MilesTek carries more than 30 types of connectors for MIL-STD-1553 applications. Do you need solder/clamp or full crimp? Bayonet or threaded? Straight or right-angle plugs?
The humble cable assembly might not be the first thing that comes to mind when someone thinks about aerospace or aviation. And yet such products are critical to the success of communications and control systems used in commercial and military aircraft and satellites.
If you’re looking for MIL-STD-1553 components, you’re in the right place. Based on over three decades of experience, MilesTek has built its inventory to address military avionics, aerospace, industrial and government project requirements. We realize some guidance might be helpful as you browse our huge product selection.
MilesTek wants to simplify the sometimes confusing experience of deciding what data bus products you need and finding them. We’ve divided our big variety of data bus cables and connectors into seven product groups below, with a link to each one. If you already know what you need, scroll down and start browsing. But if you think you might benefit from a little guidance with some of the lingo you’ll encounter in the product descriptions
When it comes to temperature extremes, Death Valley and Antarctica have nothing on outer space. A typical communications satellite must be able to withstand temperature swings of more than 250°C. That requires specially made electronics, not only for the satellite but for the equipment that tests its components before it reaches the launch pad.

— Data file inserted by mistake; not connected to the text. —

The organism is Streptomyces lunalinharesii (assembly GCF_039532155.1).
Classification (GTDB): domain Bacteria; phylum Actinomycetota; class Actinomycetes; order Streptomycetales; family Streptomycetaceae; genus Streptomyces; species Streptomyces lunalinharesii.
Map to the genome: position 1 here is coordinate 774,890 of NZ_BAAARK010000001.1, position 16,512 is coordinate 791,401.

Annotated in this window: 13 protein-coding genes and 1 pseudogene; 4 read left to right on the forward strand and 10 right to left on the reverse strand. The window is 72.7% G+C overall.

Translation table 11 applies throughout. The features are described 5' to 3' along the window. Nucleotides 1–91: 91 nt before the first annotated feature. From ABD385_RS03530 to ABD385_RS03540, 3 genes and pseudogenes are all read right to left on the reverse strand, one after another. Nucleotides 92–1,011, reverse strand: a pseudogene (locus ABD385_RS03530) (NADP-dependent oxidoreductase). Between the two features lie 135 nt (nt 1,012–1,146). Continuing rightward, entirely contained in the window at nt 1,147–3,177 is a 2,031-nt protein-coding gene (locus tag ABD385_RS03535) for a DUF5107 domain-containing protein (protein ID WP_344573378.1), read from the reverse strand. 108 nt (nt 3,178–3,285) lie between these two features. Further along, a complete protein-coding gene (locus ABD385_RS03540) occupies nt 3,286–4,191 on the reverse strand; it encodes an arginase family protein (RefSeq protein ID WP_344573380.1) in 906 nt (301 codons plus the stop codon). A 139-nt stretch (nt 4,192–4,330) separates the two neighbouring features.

Every MIL-STD-1553B vehicle has a backbone of interconnected electrical components. When designing the vast array of sub-assemblies, factors can be overlooked regarding passive components such as couplers, cables and connectors. In particular, aircraft, with all their wiring, are susceptible to ,,,,
Data bus couplers must be placed between the main data bus and the vehicle subsystems, computer system, or terminal in order to protect the integrity of the entire network. The databus coupler is often called a ‘stub coupler’ where a ‘stub’ is simply a pair of wires connecting avionics components to the main bus.
Twinaxial cables feature a two-conductor twisted balanced wire line and a specific impedance, plus a shielding braid around both wires. They’re similar to coaxial cables, but, with two inner conductors instead of one.
Triaxial cables are essentially coaxial cables with an added outer copper braid (basically, a shield), which is insulated from the signal-carrying conductors. The shield is grounded and passes both ground loop and capacitive field noise currents away from the signal-carrying coax.
As with much of our nation’s IT infrastructure, the military designed MIL-STD-1553. In the early 1970s the new standard replaced analog point-to-point wire bundles between electronic instrumentation. In 1978, leaders upgraded to version MIL-STD-1553B as a way to boost compatibility between designs by different manufacturers, as well as enhance overall flexibility. The updated standard provided explicit specifics about electrical interfaces.
BNC (Bayonet Neill-Concelman) RF connectors make it easy to connect coaxial cables with radio-frequency equipment like radios and TVs, composite video on commercial video devices. The amount of ohms indicated basically measures electrical impedance along the coaxial cable. They’re easy to install with a simple “snap and lock” mechanism, which ensures a high-quality connection. They arrive tested to 3 GHz. And they come in handy when you need to combine them with, say, an RCA connector on the end of the coaxial cable.